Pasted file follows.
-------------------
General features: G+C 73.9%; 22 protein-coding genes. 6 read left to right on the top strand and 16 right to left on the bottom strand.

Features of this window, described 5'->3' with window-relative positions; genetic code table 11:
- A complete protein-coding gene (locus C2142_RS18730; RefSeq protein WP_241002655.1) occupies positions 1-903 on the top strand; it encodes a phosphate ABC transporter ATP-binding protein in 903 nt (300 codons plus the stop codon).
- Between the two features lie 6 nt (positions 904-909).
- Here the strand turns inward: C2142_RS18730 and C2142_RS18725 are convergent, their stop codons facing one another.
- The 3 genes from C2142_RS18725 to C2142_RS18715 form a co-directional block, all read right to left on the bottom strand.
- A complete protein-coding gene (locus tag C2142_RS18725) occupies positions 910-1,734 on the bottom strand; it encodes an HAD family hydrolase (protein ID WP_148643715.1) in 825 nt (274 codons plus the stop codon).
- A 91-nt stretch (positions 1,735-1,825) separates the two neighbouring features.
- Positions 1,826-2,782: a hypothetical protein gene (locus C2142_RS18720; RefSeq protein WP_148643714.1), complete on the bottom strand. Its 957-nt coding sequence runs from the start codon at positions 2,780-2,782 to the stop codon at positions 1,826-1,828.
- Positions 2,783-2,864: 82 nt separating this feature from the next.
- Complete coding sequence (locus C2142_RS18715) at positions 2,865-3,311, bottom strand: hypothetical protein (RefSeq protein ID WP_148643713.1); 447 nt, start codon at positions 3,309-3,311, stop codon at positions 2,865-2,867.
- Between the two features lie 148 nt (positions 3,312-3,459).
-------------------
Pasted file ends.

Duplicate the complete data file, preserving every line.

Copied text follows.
General features: G+C 73.9%; 22 protein-coding genes. 6 read left to right on the top strand and 16 right to left on the bottom strand.

Features of this window, described 5'->3' with window-relative positions; genetic code table 11:
- A complete protein-coding gene (locus C2142_RS18730; RefSeq protein WP_241002655.1) occupies positions 1-903 on the top strand; it encodes a phosphate ABC transporter ATP-binding protein in 903 nt (300 codons plus the stop codon).
- Between the two features lie 6 nt (positions 904-909).
- Here the strand turns inward: C2142_RS18730 and C2142_RS18725 are convergent, their stop codons facing one another.
- The 3 genes from C2142_RS18725 to C2142_RS18715 form a co-directional block, all read right to left on the bottom strand.
- A complete protein-coding gene (locus tag C2142_RS18725) occupies positions 910-1,734 on the bottom strand; it encodes an HAD family hydrolase (protein ID WP_148643715.1) in 825 nt (274 codons plus the stop codon).
- A 91-nt stretch (positions 1,735-1,825) separates the two neighbouring features.
- Positions 1,826-2,782: a hypothetical protein gene (locus C2142_RS18720; RefSeq protein WP_148643714.1), complete on the bottom strand. Its 957-nt coding sequence runs from the start codon at positions 2,780-2,782 to the stop codon at positions 1,826-1,828.
- Positions 2,783-2,864: 82 nt separating this feature from the next.
- Complete coding sequence (locus C2142_RS18715) at positions 2,865-3,311, bottom strand: hypothetical protein (RefSeq protein ID WP_148643713.1); 447 nt, start codon at positions 3,309-3,311, stop codon at positions 2,865-2,867.
- Between the two features lie 148 nt (positions 3,312-3,459).